QUESTION

# A bag contains $(2n+1)$ coins, it is known that n of these coins have heads on both sides whereas the remaining $(n+1)$ coins are fair. A coin is selected at random from the bag and tossed once. If the probability that the toss results in a head is $\dfrac{31}{42}$, then $n$ is equal toA. 10B. 11C. 12D. 13

Hint: Here, we are considering the conditional probability and for that choose two events ${{E}_{1}}$ and ${{E}_{2}}$ and apply the total probability theorem $P(A)=P\left( {{E}_{1}} \right)P\left( A|{{E}_{1}} \right)+P\left( {{E}_{2}} \right)P\left( A|{{E}_{2}} \right)$. Since, $P(A)$ is given as $\dfrac{31}{42}$ and from the given data you can calculate all other values and then find the value of n.

Here, we are given that the bag contains $(2n+1)$ coins where n of these coins have head on both sides and the remaining $(n+1)$ coins are fair. A coin is selected at random from the bag and tossed once.
We are also given that the probability that a toss results in a head is $\dfrac{31}{42}$.
Now, we have to find the value of n.
Let ${{E}_{1}}$ be the event that the coin is chosen from the fair $(n+1)$ coins.
Let ${{E}_{2}}$ be the event that the coin is chosen from biased n coins.
Let A be the event that the tossing results in head.
Here, the total number of coins is $(2n+1)$.
By the theorem of total probability we have the formula:
$P(A)=P\left( {{E}_{1}} \right)P\left( A|{{E}_{1}} \right)+P\left( {{E}_{2}} \right)P\left( A|{{E}_{2}} \right)+......+P\left( {{E}_{n}} \right)P\left( A|{{E}_{n}} \right)$
Here, there are two events, so we can write:
$P(A)=P\left( {{E}_{1}} \right)P\left( A|{{E}_{1}} \right)+P\left( {{E}_{2}} \right)P\left( A|{{E}_{2}} \right)$ ….. (1)
Now, consider
$P(A)$ = Probability (getting a head)
$P(A)=\dfrac{31}{42}$
$P\left( A|{{E}_{1}} \right)$ = Probability (getting a head from the fair $(n+1)$ coins)
$P\left( A|{{E}_{1}} \right)=\dfrac{{}^{n+1}{{C}_{1}}}{{}^{2n+1}{{C}_{1}}}$
$P\left( {{E}_{1}} \right)$ = Probability (choosing the coin from fair $(n+1)$ coins)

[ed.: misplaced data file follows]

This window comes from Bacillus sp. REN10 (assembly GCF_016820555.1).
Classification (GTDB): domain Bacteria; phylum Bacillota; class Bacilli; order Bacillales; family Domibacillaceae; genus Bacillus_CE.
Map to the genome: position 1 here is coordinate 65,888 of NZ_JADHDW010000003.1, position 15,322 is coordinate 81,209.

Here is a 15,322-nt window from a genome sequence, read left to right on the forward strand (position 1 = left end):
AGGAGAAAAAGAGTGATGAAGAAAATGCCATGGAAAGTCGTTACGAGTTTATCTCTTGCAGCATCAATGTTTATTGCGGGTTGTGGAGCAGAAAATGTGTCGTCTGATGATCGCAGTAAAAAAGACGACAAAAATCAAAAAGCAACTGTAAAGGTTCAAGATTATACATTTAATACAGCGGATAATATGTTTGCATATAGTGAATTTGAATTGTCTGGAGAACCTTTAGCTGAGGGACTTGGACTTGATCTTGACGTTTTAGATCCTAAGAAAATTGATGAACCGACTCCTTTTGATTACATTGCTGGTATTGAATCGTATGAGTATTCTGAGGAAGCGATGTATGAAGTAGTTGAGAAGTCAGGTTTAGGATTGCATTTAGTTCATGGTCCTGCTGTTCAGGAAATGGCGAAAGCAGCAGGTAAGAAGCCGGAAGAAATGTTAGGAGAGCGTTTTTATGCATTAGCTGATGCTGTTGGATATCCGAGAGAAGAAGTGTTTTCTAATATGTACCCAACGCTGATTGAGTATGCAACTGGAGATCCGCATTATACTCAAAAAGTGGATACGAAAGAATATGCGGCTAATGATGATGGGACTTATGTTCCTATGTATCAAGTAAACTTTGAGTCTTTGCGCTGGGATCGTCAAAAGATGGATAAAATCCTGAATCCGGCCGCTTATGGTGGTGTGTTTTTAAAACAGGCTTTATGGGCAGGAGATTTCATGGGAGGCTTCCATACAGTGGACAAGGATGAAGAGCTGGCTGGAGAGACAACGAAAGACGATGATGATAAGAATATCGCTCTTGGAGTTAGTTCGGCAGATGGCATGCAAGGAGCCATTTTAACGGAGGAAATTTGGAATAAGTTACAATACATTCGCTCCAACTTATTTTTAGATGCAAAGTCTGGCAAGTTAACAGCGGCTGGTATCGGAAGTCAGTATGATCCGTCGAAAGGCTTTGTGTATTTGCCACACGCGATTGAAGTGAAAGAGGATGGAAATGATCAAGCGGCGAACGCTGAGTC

$P\left( {{E}_{1}} \right)=\dfrac{1}{2}$
$P\left( A|{{E}_{2}} \right)$ = Probability (getting a head from the biased n coins)
$P\left( A|{{E}_{2}} \right)=\dfrac{{}^{n}{{C}_{1}}}{{}^{2n+1}{{C}_{1}}}$
$P\left( {{E}_{2}} \right)$ = Probability (choosing the coin from biased n coins)
$P\left( {{E}_{2}} \right)=1$
Hence, by substituting all the above values in equation (1) we get:
$P(A)=\dfrac{{}^{n+1}{{C}_{1}}}{{}^{2n+1}{{C}_{1}}}\times \dfrac{1}{2}+\dfrac{{}^{n}{{C}_{1}}}{{}^{2n+1}{{C}_{1}}}\times 1$ …… (2)
We know that,${}^{n}{{C}_{1}}=n$
Hence, we can say that:
${}^{n+1}{{C}_{1}}=n+1$
${}^{2n+1}{{C}_{1}}=2n+1$
Therefore, by applying this values in equation (2) we obtain:
$P(A)=\dfrac{n+1}{2n+1}\times \dfrac{1}{2}+\dfrac{n}{2n+1}\times 1$
Next, by taking LCM we obtain:
\begin{align} & P(A)=\dfrac{n+1+2n}{2(2n+1)} \\ & P(A)=\dfrac{3n+1}{2(2n+1)} \\ \end{align}
Since, $P(A)=\dfrac{31}{42}$, we have:
$\dfrac{31}{42}=\dfrac{3n+1}{2(2n+1)}$
Next, by cross multiplication we get:
$\dfrac{31\times 2}{42}=\dfrac{(3n+1)}{(2n+1)}$
By cancellation we get:
$\dfrac{31}{21}=\dfrac{(3n+1)}{(2n+1)}$
Now, again by cross multiplication we obtain:
\begin{align} & 31\times (2n+1)=21\times (3n+1) \\ & 31\times 2n+31\times 1=21\times 3n+21\times 1 \\ & 62n+31=63n+21 \\ \end{align}
In the next step, take constants to one side and the variables to the other side. i.e. 21 from left side goes to right side and becomes -21 and 62n from left side goes to right side and becomes -62n.
\begin{align} & 31-21=63n-62n \\ & 10=n \\ \end{align}
Hence, we can say that the value of $n=10$.
Therefore, the correct answer for this question is option (a).

Note: Here, $P\left( {{E}_{1}} \right)=\dfrac{1}{2}$, since, it is the probability of a getting a head from fair $(n+1)$coins. It is because the probability of getting a head is $\dfrac{1}{2}$. Similarly, $P\left( {{E}_{2}} \right)=1$, since we are choosing it from biased n coins with total probability 1. It is only biased towards the head so there is no point in getting a tail.